On the feeding issues, are you in a feeding clinic? Both of my boys had to be in a feeding program for many months, and one still aspirates thin liquids. It seems miserable and ridiculous, but I swear, it will get better! We go to the Children's Institute in Pittsburgh, PA. They are the BEST.

[deleted account]

Thank you so much for the advice Candi. I have not considered trying a site like Care.com. Did you require that the sitters you hired had experience with twins or with children with special medical needs? I'm not sure how to narrow down the pool of potential providers on a large site like that.

Candi - posted on 07/01/2010

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I've had the best of luck finding childcare providers through care.com. One of my twins has cerebral palsy, so my boys are not easy by any means, either. However, I set a process where I intereviewed the provider and then made them stay with the boys for an hour or two while I was in the house, but not necessarily in the room. This ensured that the children would be fine, as would the nanny if she needed help. The people I've found have NOT been nurses, but they've been beautiful. One got my son to roll at 13 months. Others have learned sign to communicate with both boys. I'm a Ph.D. candidate, so my schedule is eratic at best, and the people I've found at care.com have been able to accomodate.

[deleted account]

Thanks for all of your advice. I went ahead and resigned from my position, which was a sad decision to have to make since I really like my job and had been there for 10 years. I understand that child care workers are not nurses and should not be expected to do more than they are trained to. However, I wonder what a mother or father would do who could not afford to quit their job to care for a chronically ill (yet not so ill that he/she qualifies for disability) child.

Kristina - posted on 07/01/2010

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Daycare providers are not nurses. I am a mother of 11 yr old twins, and a chidcare worker. Twins are not unusual in childcare settings, nor are feeding difficulties.Until you have sorted the problem out, it may be best to limit hours of care to just a day or two.Talk to the Director to see how they can include your daughter, therapists should be able to visit the centre to help staff as well.

Bridget - posted on 06/28/2010

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You can try and call a daycare, nursing school, hospital, nursing home, school. You can tell them that you are calling their institution since you've heard such good things about them, then tell them you are looking for a trustworthy person to provide childcare for your twins and ask them if any of their employees would be interested. Or you could go to the school, daycare, etc and speak with them in person or ask them if you could post a job opening, make sure you explain the GERD as well that way they understand the feeding needs. I know nursing students would probably love to take care of your children, they get a mix of both babysitting and a little bit of medicine as well. In general it is hard to find childcare for twins once people realize it's a lot harder than one baby they don't want to do it, I can't even get my family to babysit for me! :( Good Luck, I hope you find a great babysitter and fast! :)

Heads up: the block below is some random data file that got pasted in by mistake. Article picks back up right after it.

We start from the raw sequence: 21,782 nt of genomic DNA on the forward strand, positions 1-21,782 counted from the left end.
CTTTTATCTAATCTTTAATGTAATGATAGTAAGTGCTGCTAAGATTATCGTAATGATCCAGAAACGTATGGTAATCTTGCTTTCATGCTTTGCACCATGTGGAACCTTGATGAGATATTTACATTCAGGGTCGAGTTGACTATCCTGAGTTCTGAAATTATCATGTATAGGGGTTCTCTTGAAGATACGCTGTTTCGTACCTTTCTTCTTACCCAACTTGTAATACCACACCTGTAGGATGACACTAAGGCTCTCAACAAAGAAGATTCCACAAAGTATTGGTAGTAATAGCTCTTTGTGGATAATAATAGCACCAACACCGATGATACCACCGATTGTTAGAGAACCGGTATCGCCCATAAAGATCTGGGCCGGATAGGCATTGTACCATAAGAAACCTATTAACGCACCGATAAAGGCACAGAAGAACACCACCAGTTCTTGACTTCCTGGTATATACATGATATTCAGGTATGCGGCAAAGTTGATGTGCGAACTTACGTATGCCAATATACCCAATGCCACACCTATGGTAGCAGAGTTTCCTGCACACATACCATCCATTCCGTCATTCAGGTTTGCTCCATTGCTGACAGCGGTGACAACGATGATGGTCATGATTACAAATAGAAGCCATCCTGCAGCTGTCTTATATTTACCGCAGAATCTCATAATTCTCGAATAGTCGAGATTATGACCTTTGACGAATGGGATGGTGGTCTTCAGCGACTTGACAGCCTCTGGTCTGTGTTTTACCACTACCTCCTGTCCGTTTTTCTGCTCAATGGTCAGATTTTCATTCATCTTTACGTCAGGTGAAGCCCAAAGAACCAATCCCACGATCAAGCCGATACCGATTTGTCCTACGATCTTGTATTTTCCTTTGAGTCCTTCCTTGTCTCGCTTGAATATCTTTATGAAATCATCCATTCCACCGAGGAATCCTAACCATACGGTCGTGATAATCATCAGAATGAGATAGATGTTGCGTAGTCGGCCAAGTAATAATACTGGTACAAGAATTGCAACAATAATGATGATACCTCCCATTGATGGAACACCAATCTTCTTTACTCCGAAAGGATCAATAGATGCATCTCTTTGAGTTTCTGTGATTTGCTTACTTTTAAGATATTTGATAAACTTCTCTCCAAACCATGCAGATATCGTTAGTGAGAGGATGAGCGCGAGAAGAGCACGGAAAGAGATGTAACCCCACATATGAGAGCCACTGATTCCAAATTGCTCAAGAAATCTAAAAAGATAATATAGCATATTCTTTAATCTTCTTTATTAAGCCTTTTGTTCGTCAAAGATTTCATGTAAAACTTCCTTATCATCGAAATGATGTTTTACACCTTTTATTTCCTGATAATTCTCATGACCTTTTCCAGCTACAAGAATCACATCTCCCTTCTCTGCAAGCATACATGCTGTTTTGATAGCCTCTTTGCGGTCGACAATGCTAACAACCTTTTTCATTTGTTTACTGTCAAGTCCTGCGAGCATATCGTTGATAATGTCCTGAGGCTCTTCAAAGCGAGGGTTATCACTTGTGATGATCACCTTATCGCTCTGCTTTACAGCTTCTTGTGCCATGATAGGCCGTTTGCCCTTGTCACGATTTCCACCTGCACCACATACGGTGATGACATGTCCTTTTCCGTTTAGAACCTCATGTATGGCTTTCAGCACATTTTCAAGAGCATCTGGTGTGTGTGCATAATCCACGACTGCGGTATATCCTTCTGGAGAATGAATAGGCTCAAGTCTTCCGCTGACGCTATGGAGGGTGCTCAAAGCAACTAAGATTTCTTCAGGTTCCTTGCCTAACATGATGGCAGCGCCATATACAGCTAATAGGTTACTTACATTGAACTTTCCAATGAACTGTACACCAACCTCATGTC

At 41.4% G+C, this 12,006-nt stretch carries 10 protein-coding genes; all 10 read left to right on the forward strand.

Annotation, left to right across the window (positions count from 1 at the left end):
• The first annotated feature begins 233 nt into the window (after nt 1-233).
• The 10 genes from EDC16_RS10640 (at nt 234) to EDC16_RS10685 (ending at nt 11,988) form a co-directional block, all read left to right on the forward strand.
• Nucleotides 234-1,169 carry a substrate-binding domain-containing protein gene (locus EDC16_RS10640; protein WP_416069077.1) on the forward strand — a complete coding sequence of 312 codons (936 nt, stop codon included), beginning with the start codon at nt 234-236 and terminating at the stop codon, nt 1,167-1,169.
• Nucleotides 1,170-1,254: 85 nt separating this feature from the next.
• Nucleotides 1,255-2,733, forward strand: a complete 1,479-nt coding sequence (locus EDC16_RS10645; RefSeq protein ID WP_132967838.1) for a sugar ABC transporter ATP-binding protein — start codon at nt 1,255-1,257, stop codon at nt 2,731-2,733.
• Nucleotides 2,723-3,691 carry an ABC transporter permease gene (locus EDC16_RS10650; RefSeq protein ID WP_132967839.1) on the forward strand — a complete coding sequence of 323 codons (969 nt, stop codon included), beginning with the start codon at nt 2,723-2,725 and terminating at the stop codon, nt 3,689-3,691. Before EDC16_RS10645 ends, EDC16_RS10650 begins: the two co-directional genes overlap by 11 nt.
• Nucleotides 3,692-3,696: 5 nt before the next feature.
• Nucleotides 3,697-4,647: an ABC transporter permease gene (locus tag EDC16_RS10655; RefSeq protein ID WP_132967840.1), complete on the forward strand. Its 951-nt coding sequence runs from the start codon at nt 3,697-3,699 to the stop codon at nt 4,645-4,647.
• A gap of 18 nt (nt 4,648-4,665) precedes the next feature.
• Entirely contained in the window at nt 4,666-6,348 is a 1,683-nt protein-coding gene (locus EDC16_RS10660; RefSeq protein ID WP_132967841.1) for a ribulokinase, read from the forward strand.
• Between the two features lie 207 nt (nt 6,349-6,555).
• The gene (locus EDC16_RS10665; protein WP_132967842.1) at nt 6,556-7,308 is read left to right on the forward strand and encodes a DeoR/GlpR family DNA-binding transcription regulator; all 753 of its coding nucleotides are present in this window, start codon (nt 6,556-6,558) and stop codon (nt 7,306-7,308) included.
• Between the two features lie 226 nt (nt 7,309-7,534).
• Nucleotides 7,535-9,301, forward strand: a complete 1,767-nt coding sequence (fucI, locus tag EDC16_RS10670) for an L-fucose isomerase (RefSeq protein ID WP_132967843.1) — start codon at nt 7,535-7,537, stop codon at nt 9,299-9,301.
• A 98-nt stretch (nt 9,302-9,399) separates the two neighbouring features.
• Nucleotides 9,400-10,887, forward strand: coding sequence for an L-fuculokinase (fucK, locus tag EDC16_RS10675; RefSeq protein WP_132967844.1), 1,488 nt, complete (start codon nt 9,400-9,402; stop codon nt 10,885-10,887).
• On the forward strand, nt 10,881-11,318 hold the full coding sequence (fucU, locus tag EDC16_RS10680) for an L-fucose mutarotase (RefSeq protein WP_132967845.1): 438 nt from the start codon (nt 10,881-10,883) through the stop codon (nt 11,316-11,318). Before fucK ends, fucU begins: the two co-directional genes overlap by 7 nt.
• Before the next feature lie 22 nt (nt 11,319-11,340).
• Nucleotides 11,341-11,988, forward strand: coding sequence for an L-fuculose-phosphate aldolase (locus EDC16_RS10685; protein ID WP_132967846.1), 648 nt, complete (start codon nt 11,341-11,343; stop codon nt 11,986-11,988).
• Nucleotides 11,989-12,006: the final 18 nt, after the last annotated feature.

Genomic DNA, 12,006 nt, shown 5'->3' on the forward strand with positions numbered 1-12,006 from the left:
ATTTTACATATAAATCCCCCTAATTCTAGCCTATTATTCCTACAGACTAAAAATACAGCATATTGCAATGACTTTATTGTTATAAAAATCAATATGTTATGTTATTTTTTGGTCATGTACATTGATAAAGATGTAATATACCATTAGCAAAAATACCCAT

[deleted account]

We haven't had her tested for allergies because she has not yet had any solids. She staunchly refuses to touch any food. We have her on Elecare, a hypoallergenic formula, so we know that she isn't getting any soy or dairy either. We have weekly appointments with a feeding therapist to work on getting her to try more solids, but so far we haven't had much success. She is not at all orally averse. She puts everything in her mouth. She just doesn't want to eat or swallow anything because it makes her gag and often vomit.

Pip - posted on 06/26/2010

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1 of my twins was retching, gagging, vomiting and all that unpleasant stuff, I had him checked out for allergies and it turned out he was allergic to eggs, soy and nuts. Since then he has gotten alot better. Have you had her allergy tested or thought about it?

[deleted account]

Unfortunately my daughter's vomiting is quite severe. She retches and gags for minutes on end and is very upset by the experience. When she vomits, she loses an entire bottle and needs to be fed all over again (a process that sometimes takes up to an hour). It is not something most child care facilities are up to dealing with. Her vomiting is far different from the more typical spitting up that some babies experience.

Mindy - posted on 06/26/2010

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i have five yr old twins and one of them had reflux where he threw up everytime he ate they would just clean him up and go on. My group realized that this was normal and just dealt with it.